Estimated read time: 4-5 minutes
PROVO — A former Kanosh assistant fire chief was sentenced to between one and 15 years in prison on Tuesday after pleading guilty to four second-degree felony counts of forcible sexual abuse.
Austin James Corry, 29, of Kanosh, Millard County, was charged in 2018 with sexually assaulting and raping a female firefighter who he supervised after she brought police an audio recording of a sexual encounter where she continuously asked him to stop. The victim said that she was assaulted multiple times between 2015 and 2018 and that she reported the abuse to the fire chief, Corry's father, but that it kept happening.
"Every day I live with the fact that this happened. My life has changed in every way," the victim said at the sentencing.
She said she left her job and moved out of the state and away from family because of her embarrassment and humiliation. She said she is constantly angry and doesn't know how to feel normal again.
"I want you to feel what it's like to feel the way that I do every single day, the way I've felt for the last seven years and to know what you have done is not OK. And I am not all right. Austin, you knew what you did to me. You knew what you did was wrong. You knew I didn't want it to happen but continued to do it. You continually apologized to me and told me you would never do it again, (it) would not ever happen again. Somehow I'm the one paying the price," she said.
She said that it felt like he was abusing his authority as a supervisor to assault her inside the fire department, a place where she should have been safe.
Corry was placed on administrative leave and suspended after he was first arrested. His father, Scott Corry, pled guilty to obstructing justice for not looking into or passing on the reports and served 12 months of probation.
Austin Corry was also was charged shortly afterward with the rape of a second woman who delivered cookies to him at the Kanosh Fire Station in November 2016. Charges in that case were dropped as part of the plea deal in this case, which the prosecutor said both victims agreed to.
Ryan Peters, Juab County attorney, expressed concerns at the hearing that Corry is not taking responsibility for his actions. He said that Corry seems to blame his father for his confession to police. Peters also said that he seems to blame the victim as well and still does not understand why she brought charges against him.
Peters called this a "rewriting of history" and cited the victim's recordings which were played during the preliminary hearing where she said more than 40 times that she wanted him to stop.
"She was not happy to be there. She was uncomfortable. She asked him to stop," Peters said.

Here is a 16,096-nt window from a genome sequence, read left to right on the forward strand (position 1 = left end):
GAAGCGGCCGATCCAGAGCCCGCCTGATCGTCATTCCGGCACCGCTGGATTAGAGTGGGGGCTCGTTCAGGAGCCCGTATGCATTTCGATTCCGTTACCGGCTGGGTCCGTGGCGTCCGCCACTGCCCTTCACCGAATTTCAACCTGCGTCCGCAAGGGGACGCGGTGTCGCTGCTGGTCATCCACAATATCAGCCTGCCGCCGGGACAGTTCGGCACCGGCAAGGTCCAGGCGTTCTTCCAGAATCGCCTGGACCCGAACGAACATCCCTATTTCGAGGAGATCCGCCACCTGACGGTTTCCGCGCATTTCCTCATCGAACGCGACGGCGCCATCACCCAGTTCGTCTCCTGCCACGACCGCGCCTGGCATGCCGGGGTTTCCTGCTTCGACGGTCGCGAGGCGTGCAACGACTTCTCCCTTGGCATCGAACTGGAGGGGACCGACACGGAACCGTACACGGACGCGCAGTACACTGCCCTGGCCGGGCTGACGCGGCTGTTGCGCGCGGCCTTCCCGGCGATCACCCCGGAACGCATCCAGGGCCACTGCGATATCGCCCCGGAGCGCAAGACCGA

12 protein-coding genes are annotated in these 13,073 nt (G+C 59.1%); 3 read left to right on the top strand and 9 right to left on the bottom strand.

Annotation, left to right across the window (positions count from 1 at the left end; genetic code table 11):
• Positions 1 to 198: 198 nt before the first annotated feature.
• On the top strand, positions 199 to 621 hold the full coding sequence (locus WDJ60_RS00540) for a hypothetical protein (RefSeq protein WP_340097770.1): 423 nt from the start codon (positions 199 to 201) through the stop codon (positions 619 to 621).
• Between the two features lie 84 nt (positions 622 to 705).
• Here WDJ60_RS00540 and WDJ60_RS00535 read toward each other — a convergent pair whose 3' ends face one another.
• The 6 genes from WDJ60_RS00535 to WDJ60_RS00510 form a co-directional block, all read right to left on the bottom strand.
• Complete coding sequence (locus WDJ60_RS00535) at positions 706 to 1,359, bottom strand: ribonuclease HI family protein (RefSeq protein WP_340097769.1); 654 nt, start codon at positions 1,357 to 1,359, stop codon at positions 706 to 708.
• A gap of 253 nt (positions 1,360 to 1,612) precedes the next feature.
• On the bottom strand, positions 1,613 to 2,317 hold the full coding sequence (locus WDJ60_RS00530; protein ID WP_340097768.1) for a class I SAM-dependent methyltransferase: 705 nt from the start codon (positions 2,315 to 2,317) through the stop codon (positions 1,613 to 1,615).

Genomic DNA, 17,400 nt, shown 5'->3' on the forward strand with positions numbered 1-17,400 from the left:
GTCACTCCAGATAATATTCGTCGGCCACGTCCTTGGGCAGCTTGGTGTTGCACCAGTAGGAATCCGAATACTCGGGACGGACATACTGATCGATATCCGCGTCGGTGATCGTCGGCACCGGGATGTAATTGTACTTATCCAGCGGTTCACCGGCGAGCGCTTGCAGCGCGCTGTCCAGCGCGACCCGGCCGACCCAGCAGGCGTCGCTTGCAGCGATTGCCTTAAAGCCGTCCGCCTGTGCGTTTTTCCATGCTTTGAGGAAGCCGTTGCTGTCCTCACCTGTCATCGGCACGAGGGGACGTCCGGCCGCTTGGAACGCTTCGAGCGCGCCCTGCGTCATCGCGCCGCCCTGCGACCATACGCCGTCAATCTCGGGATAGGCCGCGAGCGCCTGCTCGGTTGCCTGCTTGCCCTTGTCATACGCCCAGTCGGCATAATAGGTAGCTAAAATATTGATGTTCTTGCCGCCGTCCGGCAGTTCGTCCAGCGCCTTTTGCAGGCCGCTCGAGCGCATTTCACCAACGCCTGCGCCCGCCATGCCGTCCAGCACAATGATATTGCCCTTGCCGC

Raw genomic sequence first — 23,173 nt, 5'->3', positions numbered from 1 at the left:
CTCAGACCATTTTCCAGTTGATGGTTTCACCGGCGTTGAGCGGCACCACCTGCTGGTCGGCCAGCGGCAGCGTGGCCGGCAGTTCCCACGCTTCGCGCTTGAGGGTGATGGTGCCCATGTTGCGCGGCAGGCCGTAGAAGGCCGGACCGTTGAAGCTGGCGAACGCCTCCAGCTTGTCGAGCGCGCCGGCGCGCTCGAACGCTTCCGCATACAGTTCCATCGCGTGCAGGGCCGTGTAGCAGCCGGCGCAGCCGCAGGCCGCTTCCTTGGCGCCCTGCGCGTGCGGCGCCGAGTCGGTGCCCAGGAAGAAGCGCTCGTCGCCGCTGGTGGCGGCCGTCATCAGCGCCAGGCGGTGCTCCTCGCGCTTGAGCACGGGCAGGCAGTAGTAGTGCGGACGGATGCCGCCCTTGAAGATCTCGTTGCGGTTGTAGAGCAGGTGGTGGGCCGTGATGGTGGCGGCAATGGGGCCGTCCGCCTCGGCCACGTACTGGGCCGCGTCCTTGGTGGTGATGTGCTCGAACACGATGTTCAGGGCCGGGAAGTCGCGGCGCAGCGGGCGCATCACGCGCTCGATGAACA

He said Corry had admitted previously that he knew she had told him to stop six or seven times and that he had sexual problems that he needed to address; however, more recently he was blaming other people and circumstances and saying that there was only a problem because the victim was married. He said it seemed as if Corry forgot that he had pleaded guilty, which shows that Corry is a risk to the public.
When Corry spoke at the sentencing, he continued to show some of these behaviors that Peters found concerning. He addressed Peters' comments and said that there were some things he was not able to bring forward that give more information about those statements. He said he was having an affair with the victim and that he considered things to be consensual, but that he should not have had an affair with her and said he was apologetic for that.
Corry said that he learned a lot during his time in jail and that he is sorry for what the victim has gone through and hopes that she can move forward and heal. He told the judge he wanted to go through counseling himself and asked for a probationary sentence.
"I am truly, to the bottom of my heart, sorry for everything that has happened," Corry said.
Judge Anthony Howell said that it is clear that the victim knew that she was going to be assaulted, leading to her starting to record on her cellphone. Howell said that Corry abused his supervisor position and agreed with Peters that Corry blames the victim and on various other points.
Overall, Howell said that he considers the aggravating circumstances to outweigh the mitigating circumstances in the case. He said that he would recommend that the sentences for each of the four counts run concurrently because that was agreed to by both attorneys when they reached the plea deal. He also suggested that Corry receive credit for the two years he already served in jail.
Howell also sentenced Corry to pay $1,000 which would be given to the Utah Office for Victims of Crime and said that if the victim receives counseling she could add that bill to Corry's restitution and encouraged her to do so.